Where the Leaves Fall is born out of and informed by a series of conversations held at and with OmVed Gardens, in London, UK. Until recently a wounded and tarmacked wasteland, OmVed has been transformed into a diverse eco habitat with a wild flower meadow, an orchard and a vegetable garden.
Through collaboration with artists, architects, chefs, musicians and horticulturalists, it is exploring the nature of the relationship between people and our connection to the environment. It facilitates exhibitions, workshops, concerts, dinners and discussions, creating collaborations around the topics of food, creativity and ecological transformation.
A CHANGING ENVIRONMENT
In our first theme of this issue, we feature chef, fermentation expert, food scientist and author David Zilber discussing food culture and what we can learn from microbes; Sámi reindeer herders campaign to be heard in the face of the new “green colonialism” as windfarms are located in their sacred lands; and the contributors to Nature in the Digital Age argue that the promise of modern technology to bring us closer together may be separating us further from nature.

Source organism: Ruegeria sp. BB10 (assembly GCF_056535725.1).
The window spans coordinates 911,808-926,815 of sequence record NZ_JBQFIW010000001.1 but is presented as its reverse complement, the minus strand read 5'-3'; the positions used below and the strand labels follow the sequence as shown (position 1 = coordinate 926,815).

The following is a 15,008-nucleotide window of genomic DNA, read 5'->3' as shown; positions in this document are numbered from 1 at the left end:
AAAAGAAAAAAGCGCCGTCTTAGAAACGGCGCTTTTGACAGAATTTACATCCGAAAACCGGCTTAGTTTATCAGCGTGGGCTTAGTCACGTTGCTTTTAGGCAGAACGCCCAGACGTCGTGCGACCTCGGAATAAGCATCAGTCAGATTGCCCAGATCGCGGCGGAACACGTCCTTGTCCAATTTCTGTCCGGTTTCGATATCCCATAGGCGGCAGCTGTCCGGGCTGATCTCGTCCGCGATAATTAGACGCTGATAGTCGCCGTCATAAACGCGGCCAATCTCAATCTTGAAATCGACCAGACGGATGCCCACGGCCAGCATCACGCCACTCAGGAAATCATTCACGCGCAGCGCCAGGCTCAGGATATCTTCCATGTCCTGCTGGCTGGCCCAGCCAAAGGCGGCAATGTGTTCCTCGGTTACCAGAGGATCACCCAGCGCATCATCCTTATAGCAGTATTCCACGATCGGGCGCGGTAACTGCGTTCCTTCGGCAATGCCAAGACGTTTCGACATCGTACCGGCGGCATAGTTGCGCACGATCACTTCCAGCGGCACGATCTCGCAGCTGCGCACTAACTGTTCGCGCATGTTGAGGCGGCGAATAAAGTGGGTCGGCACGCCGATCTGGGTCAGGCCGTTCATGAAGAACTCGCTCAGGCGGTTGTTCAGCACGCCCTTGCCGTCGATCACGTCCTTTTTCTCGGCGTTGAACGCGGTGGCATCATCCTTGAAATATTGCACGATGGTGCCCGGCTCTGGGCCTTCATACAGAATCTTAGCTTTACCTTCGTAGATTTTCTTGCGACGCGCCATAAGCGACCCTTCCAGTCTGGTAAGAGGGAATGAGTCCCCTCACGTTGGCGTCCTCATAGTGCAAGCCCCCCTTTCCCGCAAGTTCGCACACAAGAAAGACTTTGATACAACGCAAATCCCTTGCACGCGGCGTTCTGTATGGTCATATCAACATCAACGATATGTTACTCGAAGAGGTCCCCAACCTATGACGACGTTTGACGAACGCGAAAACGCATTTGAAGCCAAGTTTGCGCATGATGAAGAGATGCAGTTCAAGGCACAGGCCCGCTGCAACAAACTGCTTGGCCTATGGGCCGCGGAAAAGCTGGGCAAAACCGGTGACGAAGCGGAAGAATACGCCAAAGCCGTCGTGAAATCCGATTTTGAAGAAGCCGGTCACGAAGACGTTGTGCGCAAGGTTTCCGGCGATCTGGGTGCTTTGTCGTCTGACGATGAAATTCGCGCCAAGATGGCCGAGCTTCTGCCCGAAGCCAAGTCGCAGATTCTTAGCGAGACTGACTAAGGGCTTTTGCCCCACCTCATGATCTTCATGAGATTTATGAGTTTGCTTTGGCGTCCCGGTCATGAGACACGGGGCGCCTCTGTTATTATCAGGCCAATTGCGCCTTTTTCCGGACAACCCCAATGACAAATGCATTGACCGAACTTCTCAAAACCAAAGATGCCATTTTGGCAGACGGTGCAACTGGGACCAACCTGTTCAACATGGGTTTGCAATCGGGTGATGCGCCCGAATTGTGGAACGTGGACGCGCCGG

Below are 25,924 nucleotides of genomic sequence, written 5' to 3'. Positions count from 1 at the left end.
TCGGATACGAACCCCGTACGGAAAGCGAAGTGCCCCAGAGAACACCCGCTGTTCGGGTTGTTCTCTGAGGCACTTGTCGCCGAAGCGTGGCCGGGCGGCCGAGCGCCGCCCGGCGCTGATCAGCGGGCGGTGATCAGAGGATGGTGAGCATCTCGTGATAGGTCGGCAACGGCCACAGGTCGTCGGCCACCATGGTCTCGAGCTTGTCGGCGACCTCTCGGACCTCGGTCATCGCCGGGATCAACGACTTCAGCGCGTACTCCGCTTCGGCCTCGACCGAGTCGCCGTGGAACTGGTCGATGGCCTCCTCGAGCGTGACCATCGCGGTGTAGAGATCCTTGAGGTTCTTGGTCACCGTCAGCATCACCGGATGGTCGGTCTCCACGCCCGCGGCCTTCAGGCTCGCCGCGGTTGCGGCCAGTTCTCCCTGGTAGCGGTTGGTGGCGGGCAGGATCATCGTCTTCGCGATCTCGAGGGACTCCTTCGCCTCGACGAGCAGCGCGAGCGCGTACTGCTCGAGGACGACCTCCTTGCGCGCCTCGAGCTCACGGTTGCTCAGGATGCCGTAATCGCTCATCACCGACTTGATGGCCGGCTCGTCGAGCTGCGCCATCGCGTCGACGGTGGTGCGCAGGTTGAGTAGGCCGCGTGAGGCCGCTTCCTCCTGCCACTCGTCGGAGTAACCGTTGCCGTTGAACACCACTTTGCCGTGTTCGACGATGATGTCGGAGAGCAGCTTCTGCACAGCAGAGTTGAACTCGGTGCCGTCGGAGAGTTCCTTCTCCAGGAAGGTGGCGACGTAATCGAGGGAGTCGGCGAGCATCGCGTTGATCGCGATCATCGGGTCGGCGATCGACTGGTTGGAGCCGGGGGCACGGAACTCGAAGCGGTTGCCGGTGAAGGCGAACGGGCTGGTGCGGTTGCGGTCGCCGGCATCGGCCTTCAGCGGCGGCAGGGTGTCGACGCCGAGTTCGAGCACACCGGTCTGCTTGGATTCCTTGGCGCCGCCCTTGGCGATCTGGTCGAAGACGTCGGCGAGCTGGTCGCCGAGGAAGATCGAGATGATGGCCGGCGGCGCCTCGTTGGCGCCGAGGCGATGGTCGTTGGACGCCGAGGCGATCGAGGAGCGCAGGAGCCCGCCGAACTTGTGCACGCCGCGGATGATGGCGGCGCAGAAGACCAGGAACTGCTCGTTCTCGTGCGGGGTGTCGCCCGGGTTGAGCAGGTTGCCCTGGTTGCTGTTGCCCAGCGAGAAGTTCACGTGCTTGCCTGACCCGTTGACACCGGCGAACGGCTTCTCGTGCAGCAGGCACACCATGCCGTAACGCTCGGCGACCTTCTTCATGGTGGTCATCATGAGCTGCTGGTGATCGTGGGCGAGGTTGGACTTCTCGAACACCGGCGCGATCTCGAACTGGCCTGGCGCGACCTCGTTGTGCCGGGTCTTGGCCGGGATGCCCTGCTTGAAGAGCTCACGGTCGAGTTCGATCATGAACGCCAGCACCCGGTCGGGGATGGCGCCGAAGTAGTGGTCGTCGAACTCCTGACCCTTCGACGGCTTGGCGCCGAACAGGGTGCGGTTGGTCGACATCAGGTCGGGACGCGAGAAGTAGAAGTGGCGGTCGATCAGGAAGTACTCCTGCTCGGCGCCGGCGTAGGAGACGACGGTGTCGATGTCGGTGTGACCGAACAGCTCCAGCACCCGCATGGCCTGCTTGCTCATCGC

OUR COMMON HUMANITY
In our second theme, conservator Kendall Francis discusses her research into the legacies of colonialism, slavery and exploitation in artists’ materials; photographer Denisse Ariana Pérez explores the interaction of people with water; and we meet The Seed Saving Network, a community of growers across the UK that aims to save open pollinated seed for the future.
OF PLACE AND TIME
In our final theme, we follow Juliana Lorisho’s attempts to keep the tribal language of the Yaaku people alive with the help of her centenarian grandfather; Eli Farinango, born in Ecuador and raised as a teenager in Canada, writes of her longing for her home and its ancestral connection and the challenges raised by her return; and Inuk environmental, cultural and human rights advocate Sheila Watt-Cloutier powerfully describes the way in which Inuit people have been forced off their land and are now fighting to maintain their cultural traditions.
Antarctic atmospheric scientist John Law describes his work at Rothera Research Station and warns of dramatic temperature increases in the Antarctic Peninsula; Monisha Ramen explains how nature worship in the form of tree worship is a cultural practice of the Baduga community in south India; Jini Reddy writes of her experiences with oracles around the world; and Becky Lyon suggests an expanded vocabulary can help to bring the natural world to life.